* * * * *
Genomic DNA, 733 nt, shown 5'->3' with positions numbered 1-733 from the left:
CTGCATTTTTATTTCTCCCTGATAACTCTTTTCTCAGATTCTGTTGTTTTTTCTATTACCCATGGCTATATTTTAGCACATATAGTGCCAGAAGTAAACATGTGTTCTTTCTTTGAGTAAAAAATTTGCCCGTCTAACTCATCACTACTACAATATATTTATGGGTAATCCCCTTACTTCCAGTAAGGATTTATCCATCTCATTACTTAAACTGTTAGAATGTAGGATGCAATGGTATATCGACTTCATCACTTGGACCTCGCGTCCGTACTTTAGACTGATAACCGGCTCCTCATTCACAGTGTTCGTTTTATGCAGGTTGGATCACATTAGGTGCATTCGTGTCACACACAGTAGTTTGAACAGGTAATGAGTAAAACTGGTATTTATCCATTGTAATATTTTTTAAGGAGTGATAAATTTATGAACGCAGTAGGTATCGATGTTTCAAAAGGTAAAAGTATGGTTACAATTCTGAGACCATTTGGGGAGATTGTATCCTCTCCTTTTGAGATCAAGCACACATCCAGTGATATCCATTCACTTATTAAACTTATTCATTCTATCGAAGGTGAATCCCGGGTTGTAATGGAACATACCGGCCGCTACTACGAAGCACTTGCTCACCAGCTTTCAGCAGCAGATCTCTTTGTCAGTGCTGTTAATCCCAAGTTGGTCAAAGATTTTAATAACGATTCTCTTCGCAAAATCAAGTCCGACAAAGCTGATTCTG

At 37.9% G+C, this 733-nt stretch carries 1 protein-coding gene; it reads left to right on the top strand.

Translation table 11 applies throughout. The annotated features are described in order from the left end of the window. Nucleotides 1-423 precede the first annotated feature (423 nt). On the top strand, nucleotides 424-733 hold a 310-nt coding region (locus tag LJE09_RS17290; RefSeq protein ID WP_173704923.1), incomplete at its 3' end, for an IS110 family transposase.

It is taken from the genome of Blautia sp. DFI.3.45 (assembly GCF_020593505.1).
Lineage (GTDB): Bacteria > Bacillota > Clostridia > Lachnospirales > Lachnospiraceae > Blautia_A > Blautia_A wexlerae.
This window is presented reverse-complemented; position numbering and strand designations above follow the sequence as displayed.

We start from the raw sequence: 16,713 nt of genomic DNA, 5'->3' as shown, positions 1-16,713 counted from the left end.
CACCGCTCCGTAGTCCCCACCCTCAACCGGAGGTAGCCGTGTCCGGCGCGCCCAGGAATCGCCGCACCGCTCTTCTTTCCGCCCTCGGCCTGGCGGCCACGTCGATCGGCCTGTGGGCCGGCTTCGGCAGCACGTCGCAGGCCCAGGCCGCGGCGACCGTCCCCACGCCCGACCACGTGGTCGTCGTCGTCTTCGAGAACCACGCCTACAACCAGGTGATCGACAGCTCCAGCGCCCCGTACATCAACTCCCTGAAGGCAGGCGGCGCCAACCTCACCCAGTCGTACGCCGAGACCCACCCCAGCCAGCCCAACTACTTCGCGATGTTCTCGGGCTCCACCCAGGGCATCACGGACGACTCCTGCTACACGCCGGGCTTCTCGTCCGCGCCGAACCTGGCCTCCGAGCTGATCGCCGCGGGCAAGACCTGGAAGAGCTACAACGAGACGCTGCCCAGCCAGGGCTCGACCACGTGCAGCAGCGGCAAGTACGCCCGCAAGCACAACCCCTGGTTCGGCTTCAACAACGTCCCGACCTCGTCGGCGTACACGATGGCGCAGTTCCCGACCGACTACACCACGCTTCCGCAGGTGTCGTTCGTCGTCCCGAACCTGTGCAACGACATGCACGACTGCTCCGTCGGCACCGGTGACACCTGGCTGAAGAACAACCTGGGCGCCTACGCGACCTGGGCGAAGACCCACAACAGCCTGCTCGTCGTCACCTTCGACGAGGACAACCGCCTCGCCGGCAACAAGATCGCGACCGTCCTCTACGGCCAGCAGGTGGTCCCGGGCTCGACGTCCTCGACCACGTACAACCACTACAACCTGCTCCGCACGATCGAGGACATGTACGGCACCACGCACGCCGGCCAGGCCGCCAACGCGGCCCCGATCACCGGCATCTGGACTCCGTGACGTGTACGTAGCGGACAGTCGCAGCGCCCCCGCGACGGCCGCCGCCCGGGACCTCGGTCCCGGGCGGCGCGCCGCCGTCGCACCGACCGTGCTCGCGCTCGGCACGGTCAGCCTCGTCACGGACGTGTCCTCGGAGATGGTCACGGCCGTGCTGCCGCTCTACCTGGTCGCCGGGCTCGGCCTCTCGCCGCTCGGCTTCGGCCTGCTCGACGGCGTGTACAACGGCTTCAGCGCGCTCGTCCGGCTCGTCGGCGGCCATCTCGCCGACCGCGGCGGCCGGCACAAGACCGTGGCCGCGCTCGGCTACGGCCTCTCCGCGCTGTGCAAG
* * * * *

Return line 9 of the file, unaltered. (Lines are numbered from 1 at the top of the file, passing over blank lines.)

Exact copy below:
CACCGCTCCGTAGTCCCCACCCTCAACCGGAGGTAGCCGTGTCCGGCGCGCCCAGGAATCGCCGCACCGCTCTTCTTTCCGCCCTCGGCCTGGCGGCCACGTCGATCGGCCTGTGGGCCGGCTTCGGCAGCACGTCGCAGGCCCAGGCCGCGGCGACCGTCCCCACGCCCGACCACGTGGTCGTCGTCGTCTTCGAGAACCACGCCTACAACCAGGTGATCGACAGCTCCAGCGCCCCGTACATCAACTCCCTGAAGGCAGGCGGCGCCAACCTCACCCAGTCGTACGCCGAGACCCACCCCAGCCAGCCCAACTACTTCGCGATGTTCTCGGGCTCCACCCAGGGCATCACGGACGACTCCTGCTACACGCCGGGCTTCTCGTCCGCGCCGAACCTGGCCTCCGAGCTGATCGCCGCGGGCAAGACCTGGAAGAGCTACAACGAGACGCTGCCCAGCCAGGGCTCGACCACGTGCAGCAGCGGCAAGTACGCCCGCAAGCACAACCCCTGGTTCGGCTTCAACAACGTCCCGACCTCGTCGGCGTACACGATGGCGCAGTTCCCGACCGACTACACCACGCTTCCGCAGGTGTCGTTCGTCGTCCCGAACCTGTGCAACGACATGCACGACTGCTCCGTCGGCACCGGTGACACCTGGCTGAAGAACAACCTGGGCGCCTACGCGACCTGGGCGAAGACCCACAACAGCCTGCTCGTCGTCACCTTCGACGAGGACAACCGCCTCGCCGGCAACAAGATCGCGACCGTCCTCTACGGCCAGCAGGTGGTCCCGGGCTCGACGTCCTCGACCACGTACAACCACTACAACCTGCTCCGCACGATCGAGGACATGTACGGCACCACGCACGCCGGCCAGGCCGCCAACGCGGCCCCGATCACCGGCATCTGGACTCCGTGACGTGTACGTAGCGGACAGTCGCAGCGCCCCCGCGACGGCCGCCGCCCGGGACCTCGGTCCCGGGCGGCGCGCCGCCGTCGCACCGACCGTGCTCGCGCTCGGCACGGTCAGCCTCGTCACGGACGTGTCCTCGGAGATGGTCACGGCCGTGCTGCCGCTCTACCTGGTCGCCGGGCTCGGCCTCTCGCCGCTCGGCTTCGGCCTGCTCGACGGCGTGTACAACGGCTTCAGCGCGCTCGTCCGGCTCGTCGGCGGCCATCTCGCCGACCGCGGCGGCCGGCACAAGACCGTGGCCGCGCTCGGCTACGGCCTCTCCGCGCTGTGCAAG